I emerge at the Arc of Triumph  which is also looking good with so much blue sky around it and head for the 5-star Peninsula Hotel on Avenue Kléber where Mary Kay and I are having lunch in Le Lobby recommended by Janine Marsh in a recent post in her blog, The Good Life magazine, relayed by Susie Kelly on No Damn Blog.

The Peninsula Hotel

The Peninsula Hotel

After 5 years of renovation, the lobby of the Peninsula is, indeed, a splendiferous setting. The welcome and service, of course, are impeccable. I can even forget my iPhone on the table while I wash my hands and find it still waiting for me.

Our sword fish to rhyme with sworn

Our sword fish to rhyme with sworn

We choose the 60 euro set meal that includes a glass of wine and bottled water. A very tasty Jerusalem artichoke and foie gras soup is followed by beautifully cooked sword fish (which the waiter pronounces to rhyme with sworn) on a bed of vegetables. We finish with cheesecake on a strawberry crust which is somewhat disappointing especially as I’m not a big fan of France’s favourite fruit.

The Oiseau Bleu biplane on top of the Peninsula

The Oiseau Bleu biplane on top of the Peninsula

Mary Kay, who has been to the L’Oiseau Bleu restaurant and bar several times then takes me up to the roof of the building. The view of the rooftops of Paris with Sacré Cœur in the distance is stunning. I make a vow to come back here for a drink in the summer.

The Oiseau Bleu summer terrace with Sacré Coeur in the background

The Oiseau Bleu summer terrace with Sacré Coeur in the background

L’Oiseau Bleu is named after the biplane that disappeared on 8th May 1927 with its two French pilots, Charles Nungesser and François Coli, during the first attempt to fly non-stop across the Atlantic from Paris to New York. Less than two weeks after their disappearance, Charles Lindbergh was the first to make the crossing, but in the other direction, on board the Spirit of St Louis. No trace of the Blue Bird has ever been found. There is a replica of the plane on the roof.

The main square in Paris alive with music

The main square in Prague alive with music

I am sad to leave to leave Mary Kay but hope to see her again before too long, perhaps in Boston or New York now that Leonardo and Black Cat are both living there. Much as I enjoyed the week I spent in Prague several years ago, it isn’t on the agenda again for the moment, but who knows?

Posted in Eastern Europe, Paris, Restaurants | Tagged , , , | 11 Comments

Friday’s French – Content, contented, satisfait, satisfied, heureux, happy

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Content is another one of those words that does not necessarily have the same meaning in French and in English.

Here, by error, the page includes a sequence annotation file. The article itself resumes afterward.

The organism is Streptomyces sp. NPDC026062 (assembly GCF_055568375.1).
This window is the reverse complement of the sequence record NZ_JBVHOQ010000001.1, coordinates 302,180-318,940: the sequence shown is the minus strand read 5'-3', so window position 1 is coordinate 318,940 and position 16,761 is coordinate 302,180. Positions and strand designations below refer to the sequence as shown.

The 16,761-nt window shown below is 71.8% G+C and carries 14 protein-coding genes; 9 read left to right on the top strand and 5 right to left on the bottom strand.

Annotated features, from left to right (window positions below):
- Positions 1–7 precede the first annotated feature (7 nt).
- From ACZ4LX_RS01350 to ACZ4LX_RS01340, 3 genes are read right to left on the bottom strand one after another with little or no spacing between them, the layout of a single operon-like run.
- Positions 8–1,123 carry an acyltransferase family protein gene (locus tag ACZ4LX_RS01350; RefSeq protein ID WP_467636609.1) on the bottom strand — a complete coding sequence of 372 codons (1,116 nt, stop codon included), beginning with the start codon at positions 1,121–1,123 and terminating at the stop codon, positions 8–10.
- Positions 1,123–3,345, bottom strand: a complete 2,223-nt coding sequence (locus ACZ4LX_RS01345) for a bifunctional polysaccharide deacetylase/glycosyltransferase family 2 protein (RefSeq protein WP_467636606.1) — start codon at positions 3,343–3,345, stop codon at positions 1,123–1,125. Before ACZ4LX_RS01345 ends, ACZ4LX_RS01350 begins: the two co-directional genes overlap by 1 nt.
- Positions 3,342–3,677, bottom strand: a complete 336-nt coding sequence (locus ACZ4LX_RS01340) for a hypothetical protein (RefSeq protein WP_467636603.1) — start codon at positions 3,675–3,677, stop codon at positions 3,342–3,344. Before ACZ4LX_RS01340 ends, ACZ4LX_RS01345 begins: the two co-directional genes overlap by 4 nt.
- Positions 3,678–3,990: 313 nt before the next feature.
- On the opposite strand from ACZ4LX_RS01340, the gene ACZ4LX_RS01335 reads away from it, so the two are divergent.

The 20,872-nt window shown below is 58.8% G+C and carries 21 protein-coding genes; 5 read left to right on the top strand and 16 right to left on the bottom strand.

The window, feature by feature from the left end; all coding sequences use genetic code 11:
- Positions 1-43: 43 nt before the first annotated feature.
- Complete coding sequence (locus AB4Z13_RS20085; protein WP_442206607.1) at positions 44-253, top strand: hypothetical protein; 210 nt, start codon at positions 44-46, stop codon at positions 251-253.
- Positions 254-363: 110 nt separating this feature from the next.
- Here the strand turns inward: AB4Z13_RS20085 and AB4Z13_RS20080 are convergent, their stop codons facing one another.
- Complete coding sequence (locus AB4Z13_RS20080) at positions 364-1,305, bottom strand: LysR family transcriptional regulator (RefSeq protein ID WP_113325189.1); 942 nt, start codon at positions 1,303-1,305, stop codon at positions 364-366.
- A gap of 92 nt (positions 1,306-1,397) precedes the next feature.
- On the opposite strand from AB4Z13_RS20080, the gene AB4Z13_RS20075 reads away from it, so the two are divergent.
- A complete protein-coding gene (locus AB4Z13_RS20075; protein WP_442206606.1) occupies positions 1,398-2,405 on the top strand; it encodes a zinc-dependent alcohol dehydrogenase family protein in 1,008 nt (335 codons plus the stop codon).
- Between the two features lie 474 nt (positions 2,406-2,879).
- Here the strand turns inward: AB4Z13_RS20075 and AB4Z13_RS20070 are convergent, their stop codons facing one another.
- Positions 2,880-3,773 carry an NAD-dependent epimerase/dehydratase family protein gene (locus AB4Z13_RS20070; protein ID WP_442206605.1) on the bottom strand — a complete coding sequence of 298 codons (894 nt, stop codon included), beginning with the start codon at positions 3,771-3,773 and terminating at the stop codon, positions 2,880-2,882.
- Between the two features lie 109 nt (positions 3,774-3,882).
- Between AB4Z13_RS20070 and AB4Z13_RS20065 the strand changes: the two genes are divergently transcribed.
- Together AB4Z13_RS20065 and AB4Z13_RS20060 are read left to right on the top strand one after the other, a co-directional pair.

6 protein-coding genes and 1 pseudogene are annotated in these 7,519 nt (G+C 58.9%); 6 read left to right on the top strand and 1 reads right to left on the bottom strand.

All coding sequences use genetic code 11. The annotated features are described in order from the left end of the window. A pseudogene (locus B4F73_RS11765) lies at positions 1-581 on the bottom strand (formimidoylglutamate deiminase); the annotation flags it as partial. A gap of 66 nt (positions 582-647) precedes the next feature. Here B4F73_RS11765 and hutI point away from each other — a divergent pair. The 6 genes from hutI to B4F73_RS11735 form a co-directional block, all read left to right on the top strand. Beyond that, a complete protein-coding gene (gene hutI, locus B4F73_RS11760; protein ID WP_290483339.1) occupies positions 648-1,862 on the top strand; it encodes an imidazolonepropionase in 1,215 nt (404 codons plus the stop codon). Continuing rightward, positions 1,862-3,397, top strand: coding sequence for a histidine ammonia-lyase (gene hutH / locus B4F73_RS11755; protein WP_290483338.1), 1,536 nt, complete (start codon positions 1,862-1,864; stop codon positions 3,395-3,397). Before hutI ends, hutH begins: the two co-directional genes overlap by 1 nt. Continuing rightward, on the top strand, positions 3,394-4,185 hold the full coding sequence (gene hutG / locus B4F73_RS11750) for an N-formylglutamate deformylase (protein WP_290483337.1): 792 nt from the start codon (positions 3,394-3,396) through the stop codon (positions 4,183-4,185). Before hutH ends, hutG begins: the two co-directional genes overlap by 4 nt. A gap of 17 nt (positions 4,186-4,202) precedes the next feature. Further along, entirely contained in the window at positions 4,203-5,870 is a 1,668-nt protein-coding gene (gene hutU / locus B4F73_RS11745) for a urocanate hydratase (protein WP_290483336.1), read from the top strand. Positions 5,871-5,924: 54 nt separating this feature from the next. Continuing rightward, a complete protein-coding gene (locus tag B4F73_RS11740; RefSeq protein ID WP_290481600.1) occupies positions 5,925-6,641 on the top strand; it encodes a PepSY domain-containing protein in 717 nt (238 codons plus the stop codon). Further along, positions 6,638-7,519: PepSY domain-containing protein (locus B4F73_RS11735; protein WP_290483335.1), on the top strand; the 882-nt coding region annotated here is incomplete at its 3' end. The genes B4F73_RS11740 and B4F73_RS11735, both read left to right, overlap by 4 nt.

Je suis contente de te voir = I am happy to see you. You can also say Je suis heureuse de te voir but I’d say it’s more emphatic. Heureux (heureuse) is usually reserved for expressing happiness: Je suis heureux d’être là = I’m happy to be here. Note that in this context, means “here “and not “there”. I’ve written another post about here and there.

Trois amies bien contentes !

Trois amies bien contentes !

Content in French can also have the meaning of the English contented. Je suis contente de rester là = I am content to stay here or I am happy to stay here. Contentment can also be expressed by using satisfait. Je suis satisfait de mon choix – I am contented with my choice.

I just run not race, I am contented to just jog. – Je cours, je ne fais pas la course. Faire un jogging, ça me suffit.

The above sentence is a good illustration of how different French and English constructions can be be. Also, the English jog has been borrowed as jogging and not jog (like the old footing which doesn’t even exist in English!). J’ai mis un jogging actually means I put a track suit on!

Il a l’air content = He looks happy/pleased, but not “He looks content” which would be “Il a l’air satisfait” which can also mean “he looks satisfied”. :) Are you confused? The trick is deciding when the meaning is the same. There is no real difference between “he looks happy/pleased”, is there? But “content” and “satisfied” in English have the added meaning of being quietly happy, of having achieved peace of mind which is not included in the French verb.

There is, however, an entirely different use of satisfied in English which needs a different verb in French i.e. to be free from doubt.

I’m satisfied that her death was accidental means that I’m convinced about it. You would not use satisfait in French but convaincu (from convaincre = to persuade) : je suis convaincu que sa mort a été accidentelle.